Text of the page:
Last week, the U.S. Court of Appeals for the Second Circuit issued an important trademark ruling in a case pitting two high-fashion firms against one another: Christian Louboutin S.A. (“Louboutin”) v. Yves Saint Laurent Am. Holding, Inc. (“YSL”). Louboutin sued YSL to block the sale of the latter’s red-soled shoes, on the ground that Louboutin held a trademark for such shoes. The trial court ruled that a fashion designer cannot have a valid trademark in a color, but the appeals court reversed. Finding that Louboutin’s red soles had acquired a distinctiveness that was now associated with the firm, the court upheld the trademark—at least, as applied to shoes with uppers made of a contrasting color.
Read against the backdrop of the Lanham Act (which authorizes federal trademark protection) and the prior case law, the Second Circuit ruling is defensible. But taken in broader context, the Louboutin decision continues a disturbing trend in which Congress, the courts and even ordinary citizens appear to be granting too much protection to intellectual property. After exploring the main issues in the Louboutin case in this column, I will place the decision in that larger context.
Can a Fashion Designer Trademark a Color? A Federal District Court Says No
U.S. law protects intellectual property through three main avenues: Patent law protects useful inventions. Copyright law protects original expressions (whether in print, music, video or other media). And trademark law protects the ability of firms to reap the rewards of a reputation for quality by branding their products as distinctive. The dispute between Louboutin and YSL was exclusively a contest over trademark law.
For twenty years, Louboutin has painted the soles of its high-heeled women’s shoes with red lacquer. According to the findings of the district court, during that time, fashionistas have come to associate these high-gloss, red-bottomed shoes with Louboutin. Accordingly, when YSL sought to sell its own high-heeled women’s shoes with a red sole, Louboutin accused YSL of trying to cash in on Louboutin’s brand recognition, thus diverting Louboutin’s profits and diluting its distinctive mark.
The federal district court recognized that the relevant public associated red-soled shoes with Louboutin, but it nonetheless denied relief to Louboutin. Why? Because even a distinctive mark will be deemed invalid under the so-called “functionality” doctrine. That doctrine states that a product feature that serves a functional purpose—as opposed to the purpose of providing mere decoration or arbitrary identification—is not trademarkable. If it were, then the holder of the trademark would be gaining more protection than the Lanham Act offers. Patent law, not trademark law, protects innovative functional designs, and a product that does not qualify for patent protection should not receive the benefits of a patent through a trademark back door.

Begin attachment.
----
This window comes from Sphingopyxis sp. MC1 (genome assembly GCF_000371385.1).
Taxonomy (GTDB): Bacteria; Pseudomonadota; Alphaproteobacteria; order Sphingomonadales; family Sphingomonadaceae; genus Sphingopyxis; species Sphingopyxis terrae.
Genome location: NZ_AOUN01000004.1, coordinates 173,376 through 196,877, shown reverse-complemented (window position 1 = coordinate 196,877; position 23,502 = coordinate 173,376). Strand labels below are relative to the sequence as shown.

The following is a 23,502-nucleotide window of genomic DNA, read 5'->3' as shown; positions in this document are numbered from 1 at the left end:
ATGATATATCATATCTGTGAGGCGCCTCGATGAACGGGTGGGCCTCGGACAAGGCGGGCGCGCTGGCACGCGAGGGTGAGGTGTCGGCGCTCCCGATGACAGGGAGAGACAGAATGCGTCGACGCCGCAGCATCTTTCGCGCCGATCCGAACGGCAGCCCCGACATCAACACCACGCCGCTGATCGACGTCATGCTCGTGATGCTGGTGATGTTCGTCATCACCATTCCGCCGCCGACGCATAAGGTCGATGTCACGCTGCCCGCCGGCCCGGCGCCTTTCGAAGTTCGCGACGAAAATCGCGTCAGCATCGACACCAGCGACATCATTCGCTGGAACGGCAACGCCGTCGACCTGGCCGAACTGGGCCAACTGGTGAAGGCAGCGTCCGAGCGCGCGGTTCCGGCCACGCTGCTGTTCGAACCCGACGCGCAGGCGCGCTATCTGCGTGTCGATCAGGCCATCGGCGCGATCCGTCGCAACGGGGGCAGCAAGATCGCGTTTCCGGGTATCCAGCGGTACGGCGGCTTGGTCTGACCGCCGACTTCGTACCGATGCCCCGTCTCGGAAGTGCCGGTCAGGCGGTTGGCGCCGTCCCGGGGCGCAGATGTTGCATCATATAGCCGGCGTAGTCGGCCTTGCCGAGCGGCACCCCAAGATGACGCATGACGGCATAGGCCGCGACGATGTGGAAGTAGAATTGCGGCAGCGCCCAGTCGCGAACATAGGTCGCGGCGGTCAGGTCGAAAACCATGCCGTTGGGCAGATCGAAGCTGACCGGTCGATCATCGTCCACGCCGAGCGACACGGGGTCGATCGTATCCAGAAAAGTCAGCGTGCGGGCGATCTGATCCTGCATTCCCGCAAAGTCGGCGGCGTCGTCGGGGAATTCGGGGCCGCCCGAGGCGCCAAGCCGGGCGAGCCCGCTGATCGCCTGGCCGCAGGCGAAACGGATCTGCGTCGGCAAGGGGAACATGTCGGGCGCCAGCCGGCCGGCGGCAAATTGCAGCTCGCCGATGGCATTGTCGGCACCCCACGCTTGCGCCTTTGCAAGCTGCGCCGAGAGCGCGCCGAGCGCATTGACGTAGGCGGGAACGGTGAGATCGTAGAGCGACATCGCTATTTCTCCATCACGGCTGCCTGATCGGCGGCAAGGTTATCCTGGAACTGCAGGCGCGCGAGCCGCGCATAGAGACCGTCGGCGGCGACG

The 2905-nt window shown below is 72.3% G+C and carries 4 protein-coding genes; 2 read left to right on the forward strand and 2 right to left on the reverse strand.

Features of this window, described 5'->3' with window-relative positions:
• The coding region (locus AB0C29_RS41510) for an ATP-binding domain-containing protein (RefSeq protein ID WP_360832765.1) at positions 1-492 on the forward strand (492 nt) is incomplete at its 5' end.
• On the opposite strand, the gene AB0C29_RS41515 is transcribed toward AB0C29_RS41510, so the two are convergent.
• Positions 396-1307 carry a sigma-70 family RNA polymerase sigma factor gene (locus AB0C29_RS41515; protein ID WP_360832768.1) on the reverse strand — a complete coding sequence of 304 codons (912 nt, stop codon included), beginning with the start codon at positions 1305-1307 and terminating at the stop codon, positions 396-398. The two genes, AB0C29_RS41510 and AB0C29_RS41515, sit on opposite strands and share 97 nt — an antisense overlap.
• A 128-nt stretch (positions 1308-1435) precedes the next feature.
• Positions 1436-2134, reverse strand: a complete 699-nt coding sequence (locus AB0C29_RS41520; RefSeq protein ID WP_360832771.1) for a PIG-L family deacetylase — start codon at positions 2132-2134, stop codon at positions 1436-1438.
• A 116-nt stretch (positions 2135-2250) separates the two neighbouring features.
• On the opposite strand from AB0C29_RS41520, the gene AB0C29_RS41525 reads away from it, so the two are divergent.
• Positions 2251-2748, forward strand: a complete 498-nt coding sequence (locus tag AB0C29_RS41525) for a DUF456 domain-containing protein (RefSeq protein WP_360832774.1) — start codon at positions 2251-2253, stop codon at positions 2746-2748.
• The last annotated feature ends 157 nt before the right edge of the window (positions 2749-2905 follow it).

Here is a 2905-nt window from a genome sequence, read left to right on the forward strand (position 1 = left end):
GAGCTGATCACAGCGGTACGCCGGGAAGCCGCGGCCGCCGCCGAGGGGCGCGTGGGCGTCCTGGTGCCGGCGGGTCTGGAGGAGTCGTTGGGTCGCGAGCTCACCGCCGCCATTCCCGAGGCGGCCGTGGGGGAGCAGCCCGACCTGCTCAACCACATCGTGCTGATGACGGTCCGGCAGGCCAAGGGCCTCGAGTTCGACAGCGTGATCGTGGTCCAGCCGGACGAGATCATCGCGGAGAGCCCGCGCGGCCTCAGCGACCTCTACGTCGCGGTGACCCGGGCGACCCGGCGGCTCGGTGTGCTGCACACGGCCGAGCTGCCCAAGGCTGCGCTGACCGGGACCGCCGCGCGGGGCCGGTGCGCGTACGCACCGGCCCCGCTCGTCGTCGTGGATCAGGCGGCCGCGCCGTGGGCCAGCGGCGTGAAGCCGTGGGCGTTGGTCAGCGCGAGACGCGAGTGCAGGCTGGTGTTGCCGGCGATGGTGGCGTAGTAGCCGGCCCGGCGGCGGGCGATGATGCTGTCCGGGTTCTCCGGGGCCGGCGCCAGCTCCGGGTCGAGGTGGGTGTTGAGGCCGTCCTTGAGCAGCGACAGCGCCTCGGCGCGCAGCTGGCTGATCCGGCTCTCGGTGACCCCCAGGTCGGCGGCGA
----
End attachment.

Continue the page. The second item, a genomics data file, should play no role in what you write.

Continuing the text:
But in what sense is the color red functional? The district judge said that in the special context of fashion design, aesthetics are function. To give trademark protection to a color in the fashion context, the district judge thought, would be to give Louboutin an advantage over its competitors: It would foreclose the sale of not only those shoes that consumers thought were sold by Louboutin, but also the sale of shoes that looked like Louboutin’s shoes but were clearly marked as being made by other designers. Accordingly, the district judge found that in the fashion context, there could be no trademark in a single color.
The Appeals Court Reverses the District Court’s Holding Against Louboutin
The appeals court disagreed. Citing the Supreme Court’s 1995 ruling in Qualitex Co. v. Jacobson Products Co., the appeals court began by noting that a single color can, indeed, be eligible for trademark protection. But Qualitex involved trademark protection for the color of dry-cleaning pads. And in the dry-cleaning industry, color is an arbitrary non-functional element, whereas in the fashion industry, color is usually a vital element of the aesthetic appeal of a product, which is at the core of its function.
Why did the appeals court reject the district court’s conclusion that color could not receive trademark protection in the fashion context? The appeals court gave two answers. First, even though the Qualitex case involved dry-cleaning pads, the court said that it established the general proposition that there can be no per se rule forbidding trademark protection for a color, regardless of the industry.
Second, the appeals court said that even if Qualitex could be read to permit an industry-specific bar on trademarking color, it should not be so read with respect to the fashion industry. There may be circumstances in which color is used chiefly as a brand identifier, rather than as an aesthetic component of a fashion product, and so each case must be considered on its facts, the appeals court ruled. The factual question is whether granting trademark protection to a color would permit the trademark holder to monopolize the relevant market.